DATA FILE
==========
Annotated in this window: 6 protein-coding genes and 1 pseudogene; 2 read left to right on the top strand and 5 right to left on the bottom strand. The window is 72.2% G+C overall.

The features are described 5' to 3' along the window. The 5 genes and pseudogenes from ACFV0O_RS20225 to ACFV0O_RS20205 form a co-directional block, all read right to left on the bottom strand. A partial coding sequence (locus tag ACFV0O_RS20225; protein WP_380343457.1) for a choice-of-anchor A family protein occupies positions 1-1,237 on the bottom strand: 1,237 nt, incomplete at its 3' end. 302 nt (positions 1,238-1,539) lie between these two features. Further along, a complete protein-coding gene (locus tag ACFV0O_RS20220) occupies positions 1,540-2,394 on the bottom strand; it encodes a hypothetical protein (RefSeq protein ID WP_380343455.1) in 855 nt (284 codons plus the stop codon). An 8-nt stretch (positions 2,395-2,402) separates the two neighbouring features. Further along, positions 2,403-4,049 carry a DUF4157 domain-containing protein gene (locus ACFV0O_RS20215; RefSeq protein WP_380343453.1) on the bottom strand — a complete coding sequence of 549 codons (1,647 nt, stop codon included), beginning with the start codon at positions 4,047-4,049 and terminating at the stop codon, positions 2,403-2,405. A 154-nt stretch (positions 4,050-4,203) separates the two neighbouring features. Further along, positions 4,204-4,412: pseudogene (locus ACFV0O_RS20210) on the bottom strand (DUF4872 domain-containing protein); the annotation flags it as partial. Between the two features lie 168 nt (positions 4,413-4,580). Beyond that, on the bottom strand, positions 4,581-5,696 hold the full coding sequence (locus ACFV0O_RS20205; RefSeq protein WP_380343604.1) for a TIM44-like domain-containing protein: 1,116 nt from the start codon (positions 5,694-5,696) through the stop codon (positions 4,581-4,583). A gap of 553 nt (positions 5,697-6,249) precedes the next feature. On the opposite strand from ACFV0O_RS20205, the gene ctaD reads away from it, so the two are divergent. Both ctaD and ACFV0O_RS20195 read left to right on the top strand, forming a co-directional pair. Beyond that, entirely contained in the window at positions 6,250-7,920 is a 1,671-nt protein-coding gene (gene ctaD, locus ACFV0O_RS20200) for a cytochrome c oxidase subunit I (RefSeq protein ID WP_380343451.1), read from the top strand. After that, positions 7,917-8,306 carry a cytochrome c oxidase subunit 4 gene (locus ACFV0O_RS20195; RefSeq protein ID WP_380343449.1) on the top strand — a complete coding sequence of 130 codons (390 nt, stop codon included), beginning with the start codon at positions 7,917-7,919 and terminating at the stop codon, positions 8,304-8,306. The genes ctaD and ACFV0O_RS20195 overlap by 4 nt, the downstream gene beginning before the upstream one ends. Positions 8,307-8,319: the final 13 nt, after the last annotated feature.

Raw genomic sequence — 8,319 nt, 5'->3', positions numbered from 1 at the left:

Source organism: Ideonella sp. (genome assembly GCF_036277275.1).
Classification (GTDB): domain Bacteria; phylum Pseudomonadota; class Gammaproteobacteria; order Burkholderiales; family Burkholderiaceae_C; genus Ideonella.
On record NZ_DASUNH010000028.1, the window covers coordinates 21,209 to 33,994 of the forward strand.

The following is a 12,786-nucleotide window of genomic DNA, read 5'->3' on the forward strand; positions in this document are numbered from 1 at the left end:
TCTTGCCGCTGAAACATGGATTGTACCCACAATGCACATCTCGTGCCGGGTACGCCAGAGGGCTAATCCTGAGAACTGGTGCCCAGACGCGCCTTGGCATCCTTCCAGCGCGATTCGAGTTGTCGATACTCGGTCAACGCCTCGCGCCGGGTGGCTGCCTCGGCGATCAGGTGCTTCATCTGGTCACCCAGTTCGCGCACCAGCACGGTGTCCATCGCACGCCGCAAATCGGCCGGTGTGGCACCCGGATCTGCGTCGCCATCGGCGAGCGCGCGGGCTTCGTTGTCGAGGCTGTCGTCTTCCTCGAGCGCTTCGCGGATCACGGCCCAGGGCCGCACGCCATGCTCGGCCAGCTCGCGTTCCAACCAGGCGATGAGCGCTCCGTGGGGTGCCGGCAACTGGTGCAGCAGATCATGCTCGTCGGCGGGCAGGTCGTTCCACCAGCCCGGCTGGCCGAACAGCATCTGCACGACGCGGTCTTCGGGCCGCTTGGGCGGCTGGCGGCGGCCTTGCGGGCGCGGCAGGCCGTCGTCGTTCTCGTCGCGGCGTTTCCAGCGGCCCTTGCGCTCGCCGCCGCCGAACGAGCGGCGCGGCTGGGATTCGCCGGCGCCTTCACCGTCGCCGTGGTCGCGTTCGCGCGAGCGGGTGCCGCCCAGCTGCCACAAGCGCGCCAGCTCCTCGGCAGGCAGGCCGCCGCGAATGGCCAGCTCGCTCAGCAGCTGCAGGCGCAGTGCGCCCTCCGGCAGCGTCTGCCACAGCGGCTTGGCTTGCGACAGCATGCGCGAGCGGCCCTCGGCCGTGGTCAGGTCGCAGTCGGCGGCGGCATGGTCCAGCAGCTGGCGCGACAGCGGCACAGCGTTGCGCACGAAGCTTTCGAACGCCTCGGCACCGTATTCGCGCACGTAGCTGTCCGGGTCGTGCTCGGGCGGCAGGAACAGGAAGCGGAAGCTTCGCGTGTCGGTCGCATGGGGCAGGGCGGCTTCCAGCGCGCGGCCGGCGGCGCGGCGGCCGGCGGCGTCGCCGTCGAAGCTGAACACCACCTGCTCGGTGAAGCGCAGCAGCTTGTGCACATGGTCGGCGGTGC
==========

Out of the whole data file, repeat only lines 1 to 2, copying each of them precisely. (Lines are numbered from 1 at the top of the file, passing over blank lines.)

Annotated in this window: 6 protein-coding genes and 1 pseudogene; 2 read left to right on the top strand and 5 right to left on the bottom strand. The window is 72.2% G+C overall.

The features are described 5' to 3' along the window. The 5 genes and pseudogenes from ACFV0O_RS20225 to ACFV0O_RS20205 form a co-directional block, all read right to left on the bottom strand. A partial coding sequence (locus tag ACFV0O_RS20225; protein WP_380343457.1) for a choice-of-anchor A family protein occupies positions 1-1,237 on the bottom strand: 1,237 nt, incomplete at its 3' end. 302 nt (positions 1,238-1,539) lie between these two features. Further along, a complete protein-coding gene (locus tag ACFV0O_RS20220) occupies positions 1,540-2,394 on the bottom strand; it encodes a hypothetical protein (RefSeq protein ID WP_380343455.1) in 855 nt (284 codons plus the stop codon). An 8-nt stretch (positions 2,395-2,402) separates the two neighbouring features. Further along, positions 2,403-4,049 carry a DUF4157 domain-containing protein gene (locus ACFV0O_RS20215; RefSeq protein WP_380343453.1) on the bottom strand — a complete coding sequence of 549 codons (1,647 nt, stop codon included), beginning with the start codon at positions 4,047-4,049 and terminating at the stop codon, positions 2,403-2,405. A 154-nt stretch (positions 4,050-4,203) separates the two neighbouring features. Further along, positions 4,204-4,412: pseudogene (locus ACFV0O_RS20210) on the bottom strand (DUF4872 domain-containing protein); the annotation flags it as partial. Between the two features lie 168 nt (positions 4,413-4,580). Beyond that, on the bottom strand, positions 4,581-5,696 hold the full coding sequence (locus ACFV0O_RS20205; RefSeq protein WP_380343604.1) for a TIM44-like domain-containing protein: 1,116 nt from the start codon (positions 5,694-5,696) through the stop codon (positions 4,581-4,583). A gap of 553 nt (positions 5,697-6,249) precedes the next feature. On the opposite strand from ACFV0O_RS20205, the gene ctaD reads away from it, so the two are divergent. Both ctaD and ACFV0O_RS20195 read left to right on the top strand, forming a co-directional pair. Beyond that, entirely contained in the window at positions 6,250-7,920 is a 1,671-nt protein-coding gene (gene ctaD, locus ACFV0O_RS20200) for a cytochrome c oxidase subunit I (RefSeq protein ID WP_380343451.1), read from the top strand. After that, positions 7,917-8,306 carry a cytochrome c oxidase subunit 4 gene (locus ACFV0O_RS20195; RefSeq protein ID WP_380343449.1) on the top strand — a complete coding sequence of 130 codons (390 nt, stop codon included), beginning with the start codon at positions 7,917-7,919 and terminating at the stop codon, positions 8,304-8,306. The genes ctaD and ACFV0O_RS20195 overlap by 4 nt, the downstream gene beginning before the upstream one ends. Positions 8,307-8,319: the final 13 nt, after the last annotated feature.